It was in that apartment that I began my search in earnest. Each day I waited to hear from the Simmons Detective Agency, and each day I heard nothing. I was looking for a quick fix, expecting a telephone call: ¨Listen, Don, do you have a paper and pen handy. She is at 617-xxx-xxxx.  She lives in Boston, not far from where she lived when you were adopted. Her address is such and such. She does not know that you know.¨ I expected her to be in Boston, or near it. I expected that her life had not changed as much as mine. After all, she sent me off to a different life while she kept her own. But the call didn’t come. After some weeks, it grew apparent there was not likely to be a call. The next step was going to have to come from me. I began to wonder if my $125 was a mini-shakedown, a false promise designed to extract from me whatever could be had. On the other hand, $125 seemed a pretty paltry shakedown, even for 1972. I struggled about what to do, not wanting to appear overly anxious (why?).  I was watching myself act in a play, and the part called for the character to be reasonable, intellectually interested, though removed from feeling. I played the part with aplomb (it helped that I was the Director), though with each passing week (day?) the role became more demanding, more impossible to portray. I was waiting for Godot. Who was Godot? Maybe it was me, running around in circles trying to keep the silence at bay. (www.samuel-beckett.net/Waiting_for_Godot_Part1.html).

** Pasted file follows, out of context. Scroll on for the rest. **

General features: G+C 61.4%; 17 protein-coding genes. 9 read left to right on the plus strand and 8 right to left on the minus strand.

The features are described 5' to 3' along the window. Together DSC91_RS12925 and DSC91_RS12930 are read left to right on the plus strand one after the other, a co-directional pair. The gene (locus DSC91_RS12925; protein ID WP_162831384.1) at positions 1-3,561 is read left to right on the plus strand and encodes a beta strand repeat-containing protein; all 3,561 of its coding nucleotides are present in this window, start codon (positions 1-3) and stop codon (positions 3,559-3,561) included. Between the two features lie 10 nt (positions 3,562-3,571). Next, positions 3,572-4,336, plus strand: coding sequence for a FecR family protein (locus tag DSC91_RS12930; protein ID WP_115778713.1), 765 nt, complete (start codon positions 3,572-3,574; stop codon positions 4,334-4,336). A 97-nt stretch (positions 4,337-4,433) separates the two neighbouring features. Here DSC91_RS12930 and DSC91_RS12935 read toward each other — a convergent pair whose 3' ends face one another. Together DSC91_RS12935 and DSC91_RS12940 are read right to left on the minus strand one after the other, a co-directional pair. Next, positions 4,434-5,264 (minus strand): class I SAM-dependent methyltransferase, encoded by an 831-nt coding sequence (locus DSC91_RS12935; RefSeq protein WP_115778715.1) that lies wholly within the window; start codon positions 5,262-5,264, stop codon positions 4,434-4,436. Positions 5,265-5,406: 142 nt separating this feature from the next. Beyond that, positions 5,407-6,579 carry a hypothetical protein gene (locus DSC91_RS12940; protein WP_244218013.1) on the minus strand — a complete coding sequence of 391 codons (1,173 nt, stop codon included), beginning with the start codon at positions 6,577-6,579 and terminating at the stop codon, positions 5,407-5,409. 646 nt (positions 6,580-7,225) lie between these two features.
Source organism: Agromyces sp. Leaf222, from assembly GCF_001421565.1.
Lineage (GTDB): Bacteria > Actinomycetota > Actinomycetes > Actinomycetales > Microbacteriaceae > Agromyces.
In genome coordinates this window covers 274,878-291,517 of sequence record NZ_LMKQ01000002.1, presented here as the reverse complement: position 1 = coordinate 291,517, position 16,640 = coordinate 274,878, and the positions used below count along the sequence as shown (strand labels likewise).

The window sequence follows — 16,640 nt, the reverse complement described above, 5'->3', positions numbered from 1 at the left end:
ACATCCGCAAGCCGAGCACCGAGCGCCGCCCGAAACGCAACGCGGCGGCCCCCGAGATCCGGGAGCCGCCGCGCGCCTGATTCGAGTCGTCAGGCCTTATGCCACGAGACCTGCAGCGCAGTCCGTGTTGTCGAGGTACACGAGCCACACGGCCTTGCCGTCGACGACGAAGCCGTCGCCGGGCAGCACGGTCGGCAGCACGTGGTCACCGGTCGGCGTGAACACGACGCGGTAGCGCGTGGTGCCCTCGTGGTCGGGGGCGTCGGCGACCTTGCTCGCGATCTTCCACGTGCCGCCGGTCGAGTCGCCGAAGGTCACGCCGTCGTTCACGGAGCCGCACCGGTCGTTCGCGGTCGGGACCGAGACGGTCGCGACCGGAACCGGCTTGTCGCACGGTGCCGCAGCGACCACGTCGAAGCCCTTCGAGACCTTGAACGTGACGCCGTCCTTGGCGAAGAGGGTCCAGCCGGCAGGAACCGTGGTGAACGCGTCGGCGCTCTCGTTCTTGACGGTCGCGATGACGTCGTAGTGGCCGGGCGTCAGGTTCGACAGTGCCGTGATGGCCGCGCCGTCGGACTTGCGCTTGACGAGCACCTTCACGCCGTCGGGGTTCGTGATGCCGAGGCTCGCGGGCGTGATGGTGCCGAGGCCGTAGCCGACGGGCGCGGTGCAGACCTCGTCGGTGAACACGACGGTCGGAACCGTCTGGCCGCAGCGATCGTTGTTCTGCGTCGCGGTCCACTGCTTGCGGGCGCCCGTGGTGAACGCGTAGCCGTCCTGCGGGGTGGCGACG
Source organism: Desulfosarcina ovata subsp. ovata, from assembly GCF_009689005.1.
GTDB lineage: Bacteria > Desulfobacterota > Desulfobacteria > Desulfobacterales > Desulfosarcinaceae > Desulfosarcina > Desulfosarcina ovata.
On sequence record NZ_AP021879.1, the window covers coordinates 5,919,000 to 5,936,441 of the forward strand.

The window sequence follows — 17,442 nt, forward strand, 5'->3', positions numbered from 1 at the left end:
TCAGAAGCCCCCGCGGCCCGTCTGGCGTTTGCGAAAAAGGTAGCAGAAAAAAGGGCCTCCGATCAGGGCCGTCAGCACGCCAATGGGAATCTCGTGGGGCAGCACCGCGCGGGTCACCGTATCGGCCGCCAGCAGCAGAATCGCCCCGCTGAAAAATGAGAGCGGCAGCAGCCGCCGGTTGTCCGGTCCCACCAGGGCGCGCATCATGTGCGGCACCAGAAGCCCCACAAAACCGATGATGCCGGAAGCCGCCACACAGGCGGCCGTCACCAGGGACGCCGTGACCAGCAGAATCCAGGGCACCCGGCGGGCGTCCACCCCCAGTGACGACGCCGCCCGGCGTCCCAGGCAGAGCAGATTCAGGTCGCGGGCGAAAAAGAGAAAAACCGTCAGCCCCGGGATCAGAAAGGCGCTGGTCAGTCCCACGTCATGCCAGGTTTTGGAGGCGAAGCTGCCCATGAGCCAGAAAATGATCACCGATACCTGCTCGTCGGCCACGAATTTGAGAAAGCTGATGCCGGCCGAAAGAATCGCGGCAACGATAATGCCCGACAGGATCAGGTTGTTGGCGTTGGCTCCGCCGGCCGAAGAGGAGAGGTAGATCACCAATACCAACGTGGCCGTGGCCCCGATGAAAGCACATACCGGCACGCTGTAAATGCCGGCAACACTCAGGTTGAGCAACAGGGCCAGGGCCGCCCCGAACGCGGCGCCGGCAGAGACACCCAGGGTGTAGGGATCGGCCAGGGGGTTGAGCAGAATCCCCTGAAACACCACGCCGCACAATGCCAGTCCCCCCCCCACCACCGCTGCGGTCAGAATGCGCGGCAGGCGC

I finally assembled the resolve to call Mr. Simmons. To his credit, he immediately answered my call, spoke to me.  He was, as he put it, working on my report; I should expect it by mail in a few days. He offered concrete information. I hung up, believing nothing had been accomplished but hoping his promise of a report was true. I reminded myself I had only paid $125. I also knew I could not afford more. It was not like I was going to ask my adoptive parents for a loan. This one was squarely on me. Going to Boston to look on my own was not an option, as law school classes were about to start. I was not God’s gift to the legal community and needed to put every possible effort into studying (though it often seemed one’s success as a lawyer was accurately predicted in inverse proportion to how well one performed in law school – by that measure, I liked my chances). Waiting for the report was the only option. It was also the easiest. My sword and sandals were opaque.  I did not have a copy of the Consent for Adoption, having been too afraid to make a photocopy – though of what or by whom I was not then certain. Maybe it was not the clerk, but something else entirely. Perhaps those papers were better off left in the file in which they were sealed, deep in a storage vault of the Dedham Probate Court. It was the information I needed. My sword and sandals were not hidden under a rock, nor sealed away in a court file. They were as clear as the sky on a sunlit day, and they were yet to be discovered.